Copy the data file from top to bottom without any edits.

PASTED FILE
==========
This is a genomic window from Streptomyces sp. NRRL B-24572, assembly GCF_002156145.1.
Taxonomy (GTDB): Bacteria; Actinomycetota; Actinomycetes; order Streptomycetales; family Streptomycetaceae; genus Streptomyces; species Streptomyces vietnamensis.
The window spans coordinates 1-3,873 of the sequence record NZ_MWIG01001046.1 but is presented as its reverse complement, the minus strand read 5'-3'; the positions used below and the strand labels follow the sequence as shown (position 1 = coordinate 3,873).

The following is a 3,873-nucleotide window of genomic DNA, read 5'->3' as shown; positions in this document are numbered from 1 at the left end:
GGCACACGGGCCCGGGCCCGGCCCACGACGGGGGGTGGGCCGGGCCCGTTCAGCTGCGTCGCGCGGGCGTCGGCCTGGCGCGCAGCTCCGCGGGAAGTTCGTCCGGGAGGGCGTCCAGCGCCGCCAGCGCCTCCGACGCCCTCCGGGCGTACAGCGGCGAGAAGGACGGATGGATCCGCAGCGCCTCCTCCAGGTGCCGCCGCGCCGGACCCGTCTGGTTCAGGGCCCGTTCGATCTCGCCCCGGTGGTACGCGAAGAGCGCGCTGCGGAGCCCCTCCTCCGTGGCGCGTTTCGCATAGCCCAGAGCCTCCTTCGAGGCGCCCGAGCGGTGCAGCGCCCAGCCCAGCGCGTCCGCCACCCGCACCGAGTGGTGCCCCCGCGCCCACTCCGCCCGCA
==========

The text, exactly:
This is a genomic window from Streptomyces sp. NRRL B-24572, assembly GCF_002156145.1.
Taxonomy (GTDB): Bacteria; Actinomycetota; Actinomycetes; order Streptomycetales; family Streptomycetaceae; genus Streptomyces; species Streptomyces vietnamensis.
The window spans coordinates 1-3,873 of the sequence record NZ_MWIG01001046.1 but is presented as its reverse complement, the minus strand read 5'-3'; the positions used below and the strand labels follow the sequence as shown (position 1 = coordinate 3,873).

The following is a 3,873-nucleotide window of genomic DNA, read 5'->3' as shown; positions in this document are numbered from 1 at the left end:
GGCACACGGGCCCGGGCCCGGCCCACGACGGGGGGTGGGCCGGGCCCGTTCAGCTGCGTCGCGCGGGCGTCGGCCTGGCGCGCAGCTCCGCGGGAAGTTCGTCCGGGAGGGCGTCCAGCGCCGCCAGCGCCTCCGACGCCCTCCGGGCGTACAGCGGCGAGAAGGACGGATGGATCCGCAGCGCCTCCTCCAGGTGCCGCCGCGCCGGACCCGTCTGGTTCAGGGCCCGTTCGATCTCGCCCCGGTGGTACGCGAAGAGCGCGCTGCGGAGCCCCTCCTCCGTGGCGCGTTTCGCATAGCCCAGAGCCTCCTTCGAGGCGCCCGAGCGGTGCAGCGCCCAGCCCAGCGCGTCCGCCACCCGCACCGAGTGGTGCCCCCGCGCCCACTCCGCCCGCA